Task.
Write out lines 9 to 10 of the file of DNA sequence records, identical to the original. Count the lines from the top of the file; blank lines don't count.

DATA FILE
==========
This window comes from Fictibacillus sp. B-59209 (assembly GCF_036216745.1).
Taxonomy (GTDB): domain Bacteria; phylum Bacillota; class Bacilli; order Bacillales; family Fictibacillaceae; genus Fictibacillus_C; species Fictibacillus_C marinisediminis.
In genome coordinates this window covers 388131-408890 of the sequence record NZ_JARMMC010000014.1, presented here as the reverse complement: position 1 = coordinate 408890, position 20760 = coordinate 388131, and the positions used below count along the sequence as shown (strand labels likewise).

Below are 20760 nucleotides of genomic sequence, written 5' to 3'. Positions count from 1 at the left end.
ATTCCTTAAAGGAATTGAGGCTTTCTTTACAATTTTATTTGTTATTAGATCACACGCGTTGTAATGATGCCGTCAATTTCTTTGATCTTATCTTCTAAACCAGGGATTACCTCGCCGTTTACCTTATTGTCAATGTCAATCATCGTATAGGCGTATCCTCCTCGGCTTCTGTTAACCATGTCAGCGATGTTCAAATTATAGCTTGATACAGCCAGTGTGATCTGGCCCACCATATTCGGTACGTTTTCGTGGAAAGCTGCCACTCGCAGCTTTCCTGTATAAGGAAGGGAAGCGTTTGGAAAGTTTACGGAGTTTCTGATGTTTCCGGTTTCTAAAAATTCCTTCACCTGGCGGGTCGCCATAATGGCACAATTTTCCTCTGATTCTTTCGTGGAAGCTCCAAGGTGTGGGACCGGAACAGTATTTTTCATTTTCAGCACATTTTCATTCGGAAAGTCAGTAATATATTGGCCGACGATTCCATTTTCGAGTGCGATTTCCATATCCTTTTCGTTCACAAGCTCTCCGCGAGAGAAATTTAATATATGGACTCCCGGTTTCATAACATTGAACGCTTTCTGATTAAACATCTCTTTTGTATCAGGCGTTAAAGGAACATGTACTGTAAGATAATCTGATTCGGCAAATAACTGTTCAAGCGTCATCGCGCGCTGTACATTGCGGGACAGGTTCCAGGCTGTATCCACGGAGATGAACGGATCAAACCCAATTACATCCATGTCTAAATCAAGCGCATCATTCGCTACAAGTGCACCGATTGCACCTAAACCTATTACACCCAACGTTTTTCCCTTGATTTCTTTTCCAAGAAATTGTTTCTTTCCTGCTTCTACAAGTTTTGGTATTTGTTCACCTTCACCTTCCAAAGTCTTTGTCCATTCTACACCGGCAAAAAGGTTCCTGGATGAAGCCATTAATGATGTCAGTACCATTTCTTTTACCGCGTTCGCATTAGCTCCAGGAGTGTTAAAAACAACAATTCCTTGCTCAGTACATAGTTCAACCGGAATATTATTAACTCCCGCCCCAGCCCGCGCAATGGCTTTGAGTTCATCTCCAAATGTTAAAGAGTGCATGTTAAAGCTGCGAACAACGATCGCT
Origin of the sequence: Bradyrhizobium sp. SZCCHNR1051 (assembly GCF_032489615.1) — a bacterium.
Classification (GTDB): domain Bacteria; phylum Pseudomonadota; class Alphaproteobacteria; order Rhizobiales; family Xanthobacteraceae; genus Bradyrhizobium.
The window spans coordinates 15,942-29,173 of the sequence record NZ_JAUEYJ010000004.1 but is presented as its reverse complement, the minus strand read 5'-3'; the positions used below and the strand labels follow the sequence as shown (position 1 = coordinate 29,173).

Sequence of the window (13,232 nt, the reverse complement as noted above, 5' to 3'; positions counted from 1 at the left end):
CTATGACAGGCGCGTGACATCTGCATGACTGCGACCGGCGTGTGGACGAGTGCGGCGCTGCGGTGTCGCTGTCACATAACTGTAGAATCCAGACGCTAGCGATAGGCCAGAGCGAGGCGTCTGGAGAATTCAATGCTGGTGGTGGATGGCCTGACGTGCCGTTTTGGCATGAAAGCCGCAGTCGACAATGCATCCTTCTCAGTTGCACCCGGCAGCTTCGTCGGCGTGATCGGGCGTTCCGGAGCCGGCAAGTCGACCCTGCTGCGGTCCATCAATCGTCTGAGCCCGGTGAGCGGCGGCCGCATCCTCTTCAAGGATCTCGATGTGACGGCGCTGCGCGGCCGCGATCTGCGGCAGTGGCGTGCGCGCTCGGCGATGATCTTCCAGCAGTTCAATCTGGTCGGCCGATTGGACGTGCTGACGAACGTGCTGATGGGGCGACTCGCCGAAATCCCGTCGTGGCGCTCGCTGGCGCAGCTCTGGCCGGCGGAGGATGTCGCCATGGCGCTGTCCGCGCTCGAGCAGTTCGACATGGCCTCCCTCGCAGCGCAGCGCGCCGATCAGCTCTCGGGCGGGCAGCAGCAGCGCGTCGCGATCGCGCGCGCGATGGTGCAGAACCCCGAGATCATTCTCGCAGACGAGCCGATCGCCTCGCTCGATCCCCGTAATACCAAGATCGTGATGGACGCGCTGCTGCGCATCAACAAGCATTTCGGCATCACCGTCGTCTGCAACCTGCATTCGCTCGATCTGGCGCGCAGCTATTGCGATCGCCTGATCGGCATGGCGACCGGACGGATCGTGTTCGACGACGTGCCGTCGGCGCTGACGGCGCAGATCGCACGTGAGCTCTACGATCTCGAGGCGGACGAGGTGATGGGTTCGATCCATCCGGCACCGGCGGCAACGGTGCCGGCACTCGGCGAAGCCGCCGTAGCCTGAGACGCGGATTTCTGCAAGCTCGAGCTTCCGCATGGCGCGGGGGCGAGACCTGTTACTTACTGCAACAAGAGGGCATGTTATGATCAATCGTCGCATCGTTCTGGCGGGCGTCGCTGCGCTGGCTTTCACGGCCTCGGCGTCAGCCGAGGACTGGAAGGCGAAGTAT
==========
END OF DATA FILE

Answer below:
Sequence of the window (13,232 nt, the reverse complement as noted above, 5' to 3'; positions counted from 1 at the left end):
CTATGACAGGCGCGTGACATCTGCATGACTGCGACCGGCGTGTGGACGAGTGCGGCGCTGCGGTGTCGCTGTCACATAACTGTAGAATCCAGACGCTAGCGATAGGCCAGAGCGAGGCGTCTGGAGAATTCAATGCTGGTGGTGGATGGCCTGACGTGCCGTTTTGGCATGAAAGCCGCAGTCGACAATGCATCCTTCTCAGTTGCACCCGGCAGCTTCGTCGGCGTGATCGGGCGTTCCGGAGCCGGCAAGTCGACCCTGCTGCGGTCCATCAATCGTCTGAGCCCGGTGAGCGGCGGCCGCATCCTCTTCAAGGATCTCGATGTGACGGCGCTGCGCGGCCGCGATCTGCGGCAGTGGCGTGCGCGCTCGGCGATGATCTTCCAGCAGTTCAATCTGGTCGGCCGATTGGACGTGCTGACGAACGTGCTGATGGGGCGACTCGCCGAAATCCCGTCGTGGCGCTCGCTGGCGCAGCTCTGGCCGGCGGAGGATGTCGCCATGGCGCTGTCCGCGCTCGAGCAGTTCGACATGGCCTCCCTCGCAGCGCAGCGCGCCGATCAGCTCTCGGGCGGGCAGCAGCAGCGCGTCGCGATCGCGCGCGCGATGGTGCAGAACCCCGAGATCATTCTCGCAGACGAGCCGATCGCCTCGCTCGATCCCCGTAATACCAAGATCGTGATGGACGCGCTGCTGCGCATCAACAAGCATTTCGGCATCACCGTCGTCTGCAACCTGCATTCGCTCGATCTGGCGCGCAGCTATTGCGATCGCCTGATCGGCATGGCGACCGGACGGATCGTGTTCGACGACGTGCCGTCGGCGCTGACGGCGCAGATCGCACGTGAGCTCTACGATCTCGAGGCGGACGAGGTGATGGGTTCGATCCATCCGGCACCGGCGGCAACGGTGCCGGCACTCGGCGAAGCCGCCGTAGCCTGAGACGCGGATTTCTGCAAGCTCGAGCTTCCGCATGGCGCGGGGGCGAGACCTGTTACTTACTGCAACAAGAGGGCATGTTATGATCAATCGTCGCATCGTTCTGGCGGGCGTCGCTGCGCTGGCTTTCACGGCCTCGGCGTCAGCCGAGGACTGGAAGGCGAAGTAT